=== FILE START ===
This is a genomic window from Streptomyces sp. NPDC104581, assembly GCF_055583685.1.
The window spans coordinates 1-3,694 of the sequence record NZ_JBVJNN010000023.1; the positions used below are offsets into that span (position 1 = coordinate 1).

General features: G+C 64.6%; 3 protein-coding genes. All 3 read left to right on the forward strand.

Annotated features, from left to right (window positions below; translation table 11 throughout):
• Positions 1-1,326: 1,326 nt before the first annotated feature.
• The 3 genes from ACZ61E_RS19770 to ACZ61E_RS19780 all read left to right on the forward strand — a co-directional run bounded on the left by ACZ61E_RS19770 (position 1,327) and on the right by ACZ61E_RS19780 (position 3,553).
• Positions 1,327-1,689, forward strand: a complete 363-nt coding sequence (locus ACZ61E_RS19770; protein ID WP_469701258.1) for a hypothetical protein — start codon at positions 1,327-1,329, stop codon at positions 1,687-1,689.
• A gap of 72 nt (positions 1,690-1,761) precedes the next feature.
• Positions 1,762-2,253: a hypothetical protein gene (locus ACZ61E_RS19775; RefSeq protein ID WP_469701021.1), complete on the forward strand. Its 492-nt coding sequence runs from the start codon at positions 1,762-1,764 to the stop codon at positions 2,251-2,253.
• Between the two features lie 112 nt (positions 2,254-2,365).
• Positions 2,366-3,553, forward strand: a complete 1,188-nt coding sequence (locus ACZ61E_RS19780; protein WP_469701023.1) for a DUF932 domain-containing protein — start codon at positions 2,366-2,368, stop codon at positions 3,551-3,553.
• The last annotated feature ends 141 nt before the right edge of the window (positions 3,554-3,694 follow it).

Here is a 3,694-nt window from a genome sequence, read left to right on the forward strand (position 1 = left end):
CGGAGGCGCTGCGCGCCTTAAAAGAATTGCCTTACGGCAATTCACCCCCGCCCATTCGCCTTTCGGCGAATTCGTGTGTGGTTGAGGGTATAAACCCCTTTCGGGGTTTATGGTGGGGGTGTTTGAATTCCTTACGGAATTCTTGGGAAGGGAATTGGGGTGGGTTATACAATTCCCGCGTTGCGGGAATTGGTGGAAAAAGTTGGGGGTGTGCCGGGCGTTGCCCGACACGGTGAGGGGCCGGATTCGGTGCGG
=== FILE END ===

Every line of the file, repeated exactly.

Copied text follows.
This is a genomic window from Streptomyces sp. NPDC104581, assembly GCF_055583685.1.
The window spans coordinates 1-3,694 of the sequence record NZ_JBVJNN010000023.1; the positions used below are offsets into that span (position 1 = coordinate 1).

General features: G+C 64.6%; 3 protein-coding genes. All 3 read left to right on the forward strand.

Annotated features, from left to right (window positions below; translation table 11 throughout):
• Positions 1-1,326: 1,326 nt before the first annotated feature.
• The 3 genes from ACZ61E_RS19770 to ACZ61E_RS19780 all read left to right on the forward strand — a co-directional run bounded on the left by ACZ61E_RS19770 (position 1,327) and on the right by ACZ61E_RS19780 (position 3,553).
• Positions 1,327-1,689, forward strand: a complete 363-nt coding sequence (locus ACZ61E_RS19770; protein ID WP_469701258.1) for a hypothetical protein — start codon at positions 1,327-1,329, stop codon at positions 1,687-1,689.
• A gap of 72 nt (positions 1,690-1,761) precedes the next feature.
• Positions 1,762-2,253: a hypothetical protein gene (locus ACZ61E_RS19775; RefSeq protein ID WP_469701021.1), complete on the forward strand. Its 492-nt coding sequence runs from the start codon at positions 1,762-1,764 to the stop codon at positions 2,251-2,253.
• Between the two features lie 112 nt (positions 2,254-2,365).
• Positions 2,366-3,553, forward strand: a complete 1,188-nt coding sequence (locus ACZ61E_RS19780; protein WP_469701023.1) for a DUF932 domain-containing protein — start codon at positions 2,366-2,368, stop codon at positions 3,551-3,553.
• The last annotated feature ends 141 nt before the right edge of the window (positions 3,554-3,694 follow it).

Here is a 3,694-nt window from a genome sequence, read left to right on the forward strand (position 1 = left end):
CGGAGGCGCTGCGCGCCTTAAAAGAATTGCCTTACGGCAATTCACCCCCGCCCATTCGCCTTTCGGCGAATTCGTGTGTGGTTGAGGGTATAAACCCCTTTCGGGGTTTATGGTGGGGGTGTTTGAATTCCTTACGGAATTCTTGGGAAGGGAATTGGGGTGGGTTATACAATTCCCGCGTTGCGGGAATTGGTGGAAAAAGTTGGGGGTGTGCCGGGCGTTGCCCGACACGGTGAGGGGCCGGATTCGGTGCGG